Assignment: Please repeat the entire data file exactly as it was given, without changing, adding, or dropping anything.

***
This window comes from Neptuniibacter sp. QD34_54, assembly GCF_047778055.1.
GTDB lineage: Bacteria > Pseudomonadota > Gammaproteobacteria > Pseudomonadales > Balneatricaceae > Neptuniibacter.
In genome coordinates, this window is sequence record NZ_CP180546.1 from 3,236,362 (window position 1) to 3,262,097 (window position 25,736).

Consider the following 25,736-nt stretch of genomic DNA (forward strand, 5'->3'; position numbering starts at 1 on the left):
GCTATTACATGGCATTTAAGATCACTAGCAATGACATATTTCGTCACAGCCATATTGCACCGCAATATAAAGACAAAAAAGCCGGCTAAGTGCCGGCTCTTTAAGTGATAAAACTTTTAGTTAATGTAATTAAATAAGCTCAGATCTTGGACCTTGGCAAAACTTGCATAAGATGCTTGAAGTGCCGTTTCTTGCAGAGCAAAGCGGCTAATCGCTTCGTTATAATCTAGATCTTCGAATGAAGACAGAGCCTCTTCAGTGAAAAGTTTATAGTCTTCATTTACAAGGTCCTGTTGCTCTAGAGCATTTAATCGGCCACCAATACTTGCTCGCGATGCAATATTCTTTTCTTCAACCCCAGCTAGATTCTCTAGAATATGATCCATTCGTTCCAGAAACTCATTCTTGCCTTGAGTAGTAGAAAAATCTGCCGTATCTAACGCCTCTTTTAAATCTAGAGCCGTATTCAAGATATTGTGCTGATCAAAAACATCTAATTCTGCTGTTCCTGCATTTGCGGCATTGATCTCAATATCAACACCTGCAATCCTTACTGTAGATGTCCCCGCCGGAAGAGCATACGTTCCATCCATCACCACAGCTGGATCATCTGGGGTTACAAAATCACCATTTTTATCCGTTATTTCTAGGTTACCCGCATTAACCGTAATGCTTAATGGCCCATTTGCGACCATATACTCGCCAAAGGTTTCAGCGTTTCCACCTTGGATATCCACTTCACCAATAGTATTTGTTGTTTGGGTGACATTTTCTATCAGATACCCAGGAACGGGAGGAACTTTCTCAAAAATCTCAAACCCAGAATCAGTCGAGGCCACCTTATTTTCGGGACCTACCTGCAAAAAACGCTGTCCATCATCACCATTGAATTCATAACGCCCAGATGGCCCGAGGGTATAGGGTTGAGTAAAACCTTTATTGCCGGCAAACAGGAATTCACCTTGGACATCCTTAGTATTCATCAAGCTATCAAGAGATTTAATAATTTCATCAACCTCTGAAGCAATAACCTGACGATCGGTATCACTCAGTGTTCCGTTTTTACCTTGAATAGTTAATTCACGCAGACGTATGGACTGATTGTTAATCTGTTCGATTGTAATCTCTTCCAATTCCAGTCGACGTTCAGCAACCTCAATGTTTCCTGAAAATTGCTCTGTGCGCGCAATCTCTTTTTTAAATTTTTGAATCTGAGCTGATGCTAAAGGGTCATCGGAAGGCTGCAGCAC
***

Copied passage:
This window comes from Neptuniibacter sp. QD34_54, assembly GCF_047778055.1.
GTDB lineage: Bacteria > Pseudomonadota > Gammaproteobacteria > Pseudomonadales > Balneatricaceae > Neptuniibacter.
In genome coordinates, this window is sequence record NZ_CP180546.1 from 3,236,362 (window position 1) to 3,262,097 (window position 25,736).

Consider the following 25,736-nt stretch of genomic DNA (forward strand, 5'->3'; position numbering starts at 1 on the left):
GCTATTACATGGCATTTAAGATCACTAGCAATGACATATTTCGTCACAGCCATATTGCACCGCAATATAAAGACAAAAAAGCCGGCTAAGTGCCGGCTCTTTAAGTGATAAAACTTTTAGTTAATGTAATTAAATAAGCTCAGATCTTGGACCTTGGCAAAACTTGCATAAGATGCTTGAAGTGCCGTTTCTTGCAGAGCAAAGCGGCTAATCGCTTCGTTATAATCTAGATCTTCGAATGAAGACAGAGCCTCTTCAGTGAAAAGTTTATAGTCTTCATTTACAAGGTCCTGTTGCTCTAGAGCATTTAATCGGCCACCAATACTTGCTCGCGATGCAATATTCTTTTCTTCAACCCCAGCTAGATTCTCTAGAATATGATCCATTCGTTCCAGAAACTCATTCTTGCCTTGAGTAGTAGAAAAATCTGCCGTATCTAACGCCTCTTTTAAATCTAGAGCCGTATTCAAGATATTGTGCTGATCAAAAACATCTAATTCTGCTGTTCCTGCATTTGCGGCATTGATCTCAATATCAACACCTGCAATCCTTACTGTAGATGTCCCCGCCGGAAGAGCATACGTTCCATCCATCACCACAGCTGGATCATCTGGGGTTACAAAATCACCATTTTTATCCGTTATTTCTAGGTTACCCGCATTAACCGTAATGCTTAATGGCCCATTTGCGACCATATACTCGCCAAAGGTTTCAGCGTTTCCACCTTGGATATCCACTTCACCAATAGTATTTGTTGTTTGGGTGACATTTTCTATCAGATACCCAGGAACGGGAGGAACTTTCTCAAAAATCTCAAACCCAGAATCAGTCGAGGCCACCTTATTTTCGGGACCTACCTGCAAAAAACGCTGTCCATCATCACCATTGAATTCATAACGCCCAGATGGCCCGAGGGTATAGGGTTGAGTAAAACCTTTATTGCCGGCAAACAGGAATTCACCTTGGACATCCTTAGTATTCATCAAGCTATCAAGAGATTTAATAATTTCATCAACCTCTGAAGCAATAACCTGACGATCGGTATCACTCAGTGTTCCGTTTTTACCTTGAATAGTTAATTCACGCAGACGTATGGACTGATTGTTAATCTGTTCGATTGTAATCTCTTCCAATTCCAGTCGACGTTCAGCAACCTCAATGTTTCCTGAAAATTGCTCTGTGCGCGCAATCTCTTTTTTAAATTTTTGAATCTGAGCTGATGCTAAAGGGTCATCGGAAGGCTGCAGCAC